Judges say University of Waterloo was obliged to assess the applicant’s candidacy ‘without recourse to his marks,’ or to establish that it would result in undue hardship for it to do so
A panel of judges said the University of Waterloo should have assessed an applicant’s prospects at the university “without recourse” to his previous grades, which were “the process of an unaccommodated disability.”
The Sept. 20 Divisional Court decision, Longueépée v. University of Waterloo, 2019 ONSC 5465, was written by Justice Graeme Mew, with Justices David Corbett and Frederick Myers concurring. Mew allowed Roch Longueépée’s application for judicial review and set aside two decisions by the Human Rights Tribunal of Ontario, sending the matter back to the university’s admissions committee for consideration “consistent” with the court’s decision.
“The Court found the University’s admission process created a discriminatory barrier for a student with a disability in Mr. Longueépée’s circumstances. It directed the University to develop an admission process that gave him a fair opportunity to demonstrate he was worthy of admission,” said David Baker, the lawyer who represented Longueépée.
It may be appealed.
“To be clear, this does not mean that every student who presents with a disability must be assessed without recourse to prior marks,” said Mew in the decision. “The circumstances giving rise to this case are unusual.”
Longueépée experienced institutional child abuse, and has since been diagnosed as having moderate traumatic brain injury and post-traumatic stress disorder. However, Longueépée hadn’t received those diagnoses when he got his GED in 1999 and enrolled In Dalhousie University until 2000. With a D-average of 55 per cent, Longueépée dropped out of Dalhousie. Since then, Longueépée has been involved in significant volunteer work in the field of child abuse, and applied to attend Waterloo in July 2013.
The University of Waterloo had already filled its spots for the year at that time, and had an admission threshold of 63 per cent, including a “grey zone” for accommodating the various “the length and depth” of education of transfer students. Still, Waterloo’s registrar accepted Longueépée’s information. The Faculty of Arts Admissions Committee — tasked with reviewing applications from individuals who do not meet the stated criteria for admission, but who have identified extenuating circumstances — weighed in.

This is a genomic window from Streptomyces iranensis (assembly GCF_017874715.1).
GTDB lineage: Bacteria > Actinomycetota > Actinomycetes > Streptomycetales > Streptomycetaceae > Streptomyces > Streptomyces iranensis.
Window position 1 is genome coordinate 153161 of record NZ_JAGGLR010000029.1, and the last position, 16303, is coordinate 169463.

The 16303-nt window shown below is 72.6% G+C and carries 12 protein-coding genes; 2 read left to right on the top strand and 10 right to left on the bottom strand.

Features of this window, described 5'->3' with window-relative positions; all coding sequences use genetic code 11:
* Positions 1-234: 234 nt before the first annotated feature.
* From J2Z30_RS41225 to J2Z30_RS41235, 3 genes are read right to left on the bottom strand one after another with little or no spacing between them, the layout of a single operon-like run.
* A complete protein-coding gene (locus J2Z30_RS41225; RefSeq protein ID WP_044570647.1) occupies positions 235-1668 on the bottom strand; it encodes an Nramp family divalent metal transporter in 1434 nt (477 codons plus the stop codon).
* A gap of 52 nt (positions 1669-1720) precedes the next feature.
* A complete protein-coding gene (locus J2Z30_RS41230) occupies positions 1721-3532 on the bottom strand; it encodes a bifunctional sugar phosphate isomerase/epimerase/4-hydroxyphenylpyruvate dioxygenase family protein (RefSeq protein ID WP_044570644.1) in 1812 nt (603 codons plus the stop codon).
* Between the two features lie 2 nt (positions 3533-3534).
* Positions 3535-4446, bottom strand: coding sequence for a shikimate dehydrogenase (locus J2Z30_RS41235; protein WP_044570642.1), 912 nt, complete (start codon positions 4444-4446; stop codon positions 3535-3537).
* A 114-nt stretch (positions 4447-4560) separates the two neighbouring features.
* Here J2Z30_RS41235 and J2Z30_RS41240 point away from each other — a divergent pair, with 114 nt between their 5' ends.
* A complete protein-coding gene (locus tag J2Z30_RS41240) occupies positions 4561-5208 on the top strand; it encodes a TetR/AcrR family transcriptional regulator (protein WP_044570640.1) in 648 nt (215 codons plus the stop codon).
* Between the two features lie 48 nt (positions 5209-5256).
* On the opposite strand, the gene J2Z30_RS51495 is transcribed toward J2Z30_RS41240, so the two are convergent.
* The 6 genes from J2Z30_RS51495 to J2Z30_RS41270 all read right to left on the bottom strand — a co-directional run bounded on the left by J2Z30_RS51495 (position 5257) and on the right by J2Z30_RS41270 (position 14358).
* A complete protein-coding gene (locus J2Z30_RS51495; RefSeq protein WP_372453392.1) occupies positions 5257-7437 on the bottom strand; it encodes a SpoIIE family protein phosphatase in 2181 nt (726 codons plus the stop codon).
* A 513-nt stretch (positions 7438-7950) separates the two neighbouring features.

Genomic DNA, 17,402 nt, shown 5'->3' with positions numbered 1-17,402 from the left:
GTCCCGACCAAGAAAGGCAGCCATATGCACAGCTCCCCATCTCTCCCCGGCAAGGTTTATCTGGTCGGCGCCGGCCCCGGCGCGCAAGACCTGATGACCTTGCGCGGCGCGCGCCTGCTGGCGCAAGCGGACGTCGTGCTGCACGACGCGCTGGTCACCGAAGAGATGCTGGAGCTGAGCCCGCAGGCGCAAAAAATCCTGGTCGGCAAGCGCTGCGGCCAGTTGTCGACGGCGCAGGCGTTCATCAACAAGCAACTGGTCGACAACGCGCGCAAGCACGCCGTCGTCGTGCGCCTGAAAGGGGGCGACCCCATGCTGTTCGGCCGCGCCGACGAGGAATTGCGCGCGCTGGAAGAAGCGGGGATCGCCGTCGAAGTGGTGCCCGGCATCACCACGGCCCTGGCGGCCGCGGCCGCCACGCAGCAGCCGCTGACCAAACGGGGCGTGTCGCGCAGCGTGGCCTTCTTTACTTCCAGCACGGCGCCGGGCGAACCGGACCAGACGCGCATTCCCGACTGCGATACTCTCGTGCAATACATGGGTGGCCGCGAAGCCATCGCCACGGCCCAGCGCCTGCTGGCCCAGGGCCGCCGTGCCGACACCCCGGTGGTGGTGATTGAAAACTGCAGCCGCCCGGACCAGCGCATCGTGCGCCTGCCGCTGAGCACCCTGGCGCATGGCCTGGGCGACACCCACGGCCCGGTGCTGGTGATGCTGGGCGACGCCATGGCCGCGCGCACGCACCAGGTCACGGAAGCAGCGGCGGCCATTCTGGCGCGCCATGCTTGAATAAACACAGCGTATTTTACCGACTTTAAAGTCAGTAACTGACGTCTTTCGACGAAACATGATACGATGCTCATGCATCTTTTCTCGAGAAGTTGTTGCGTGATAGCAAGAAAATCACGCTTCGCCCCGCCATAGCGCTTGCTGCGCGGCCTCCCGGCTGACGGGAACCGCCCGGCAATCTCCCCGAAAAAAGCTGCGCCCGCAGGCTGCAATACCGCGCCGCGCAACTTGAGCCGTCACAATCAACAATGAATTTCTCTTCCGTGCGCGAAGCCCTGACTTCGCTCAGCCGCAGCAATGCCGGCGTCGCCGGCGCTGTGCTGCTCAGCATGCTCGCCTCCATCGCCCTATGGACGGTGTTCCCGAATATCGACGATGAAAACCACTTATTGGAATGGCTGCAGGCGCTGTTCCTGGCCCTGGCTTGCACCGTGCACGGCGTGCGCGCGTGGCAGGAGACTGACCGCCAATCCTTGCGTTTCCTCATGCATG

Because Longueépée was not aware of his disabilities while attending Dalhousie in 1999 and 2000, he had not sought accommodation there. The admissions officer told him that he “ought to have petitioned Dalhousie to revise his grades before applying to Waterloo.”
The HRTO found that Waterloo had met its procedural duty to accommodate by considering the applicant's application outside of the normal admissions process because he presented extenuating circumstances.
But Mew disagreed, noting there was an absence of “any indication that the Admissions Committee considered the applicant’s volunteer work on behalf of child abuse survivors and reference letters for that work.”
“Although I agree with the Adjudicator that Waterloo should not be expected to presume that the applicant would be successful in university merely because his grades were unaccommodated by another university, that conclusion does not absolve Waterloo of the burden of establishing that it did in fact accommodate the applicant,” Mew wrote. “Waterloo did not consider an approach that placed no reliance on prior marks, and so cannot now establish that there are no such approaches available, or that such approaches would cause it undue hardship."
While Waterloo’s suggestion to seek accommodation from Dalhousie would be reasonable in most cases, Longueépée’s case — which was also a Legal Aid test case — was an exception, said Mew in the decision.
“Too much time has passed,” Mew wrote. “Aside from Dalhousie noting on Mr. Longueépée’s transcript that his marks are a result of unaccommodated disability (a fact already known to Waterloo), it is hard to see what Dalhousie could now do. This is very different, for example, from the student who suffers a medical event during an examination, who should raise this event as soon as reasonably possible thereafter and seek accommodation immediately.”